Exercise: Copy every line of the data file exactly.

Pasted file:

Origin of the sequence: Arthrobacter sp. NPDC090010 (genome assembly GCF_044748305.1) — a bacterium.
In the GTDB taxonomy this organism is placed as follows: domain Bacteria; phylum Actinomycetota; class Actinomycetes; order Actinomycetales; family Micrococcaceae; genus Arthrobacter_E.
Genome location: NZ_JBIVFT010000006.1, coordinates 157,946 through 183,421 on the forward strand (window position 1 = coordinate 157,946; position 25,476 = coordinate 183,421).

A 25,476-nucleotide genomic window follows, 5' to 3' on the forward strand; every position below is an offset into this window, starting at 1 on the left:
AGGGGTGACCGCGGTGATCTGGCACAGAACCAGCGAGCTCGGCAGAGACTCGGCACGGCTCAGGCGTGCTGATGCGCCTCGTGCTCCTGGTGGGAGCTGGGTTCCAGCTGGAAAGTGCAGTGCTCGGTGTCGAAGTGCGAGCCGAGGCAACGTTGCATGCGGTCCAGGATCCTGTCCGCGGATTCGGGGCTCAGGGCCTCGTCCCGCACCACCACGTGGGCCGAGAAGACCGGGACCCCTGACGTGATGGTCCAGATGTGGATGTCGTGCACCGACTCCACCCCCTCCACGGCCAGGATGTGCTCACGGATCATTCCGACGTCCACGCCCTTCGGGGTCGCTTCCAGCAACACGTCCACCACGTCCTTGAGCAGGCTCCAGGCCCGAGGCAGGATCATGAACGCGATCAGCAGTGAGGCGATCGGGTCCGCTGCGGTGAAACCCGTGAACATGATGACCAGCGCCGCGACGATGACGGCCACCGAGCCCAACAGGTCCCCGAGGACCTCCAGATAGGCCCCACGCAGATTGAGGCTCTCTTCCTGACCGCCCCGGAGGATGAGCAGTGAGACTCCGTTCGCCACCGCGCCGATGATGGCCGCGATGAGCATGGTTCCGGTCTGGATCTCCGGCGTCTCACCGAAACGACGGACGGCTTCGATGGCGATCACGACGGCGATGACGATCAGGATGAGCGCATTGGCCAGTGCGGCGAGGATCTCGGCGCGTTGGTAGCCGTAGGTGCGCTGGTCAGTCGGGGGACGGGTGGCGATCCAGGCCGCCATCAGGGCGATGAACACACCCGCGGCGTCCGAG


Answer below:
Origin of the sequence: Arthrobacter sp. NPDC090010 (genome assembly GCF_044748305.1) — a bacterium.
In the GTDB taxonomy this organism is placed as follows: domain Bacteria; phylum Actinomycetota; class Actinomycetes; order Actinomycetales; family Micrococcaceae; genus Arthrobacter_E.
Genome location: NZ_JBIVFT010000006.1, coordinates 157,946 through 183,421 on the forward strand (window position 1 = coordinate 157,946; position 25,476 = coordinate 183,421).

A 25,476-nucleotide genomic window follows, 5' to 3' on the forward strand; every position below is an offset into this window, starting at 1 on the left:
AGGGGTGACCGCGGTGATCTGGCACAGAACCAGCGAGCTCGGCAGAGACTCGGCACGGCTCAGGCGTGCTGATGCGCCTCGTGCTCCTGGTGGGAGCTGGGTTCCAGCTGGAAAGTGCAGTGCTCGGTGTCGAAGTGCGAGCCGAGGCAACGTTGCATGCGGTCCAGGATCCTGTCCGCGGATTCGGGGCTCAGGGCCTCGTCCCGCACCACCACGTGGGCCGAGAAGACCGGGACCCCTGACGTGATGGTCCAGATGTGGATGTCGTGCACCGACTCCACCCCCTCCACGGCCAGGATGTGCTCACGGATCATTCCGACGTCCACGCCCTTCGGGGTCGCTTCCAGCAACACGTCCACCACGTCCTTGAGCAGGCTCCAGGCCCGAGGCAGGATCATGAACGCGATCAGCAGTGAGGCGATCGGGTCCGCTGCGGTGAAACCCGTGAACATGATGACCAGCGCCGCGACGATGACGGCCACCGAGCCCAACAGGTCCCCGAGGACCTCCAGATAGGCCCCACGCAGATTGAGGCTCTCTTCCTGACCGCCCCGGAGGATGAGCAGTGAGACTCCGTTCGCCACCGCGCCGATGATGGCCGCGATGAGCATGGTTCCGGTCTGGATCTCCGGCGTCTCACCGAAACGACGGACGGCTTCGATGGCGATCACGACGGCGATGACGATCAGGATGAGCGCATTGGCCAGTGCGGCGAGGATCTCGGCGCGTTGGTAGCCGTAGGTGCGCTGGTCAGTCGGGGGACGGGTGGCGATCCAGGCCGCCATCAGGGCGATGAACACACCCGCGGCGTCCGAG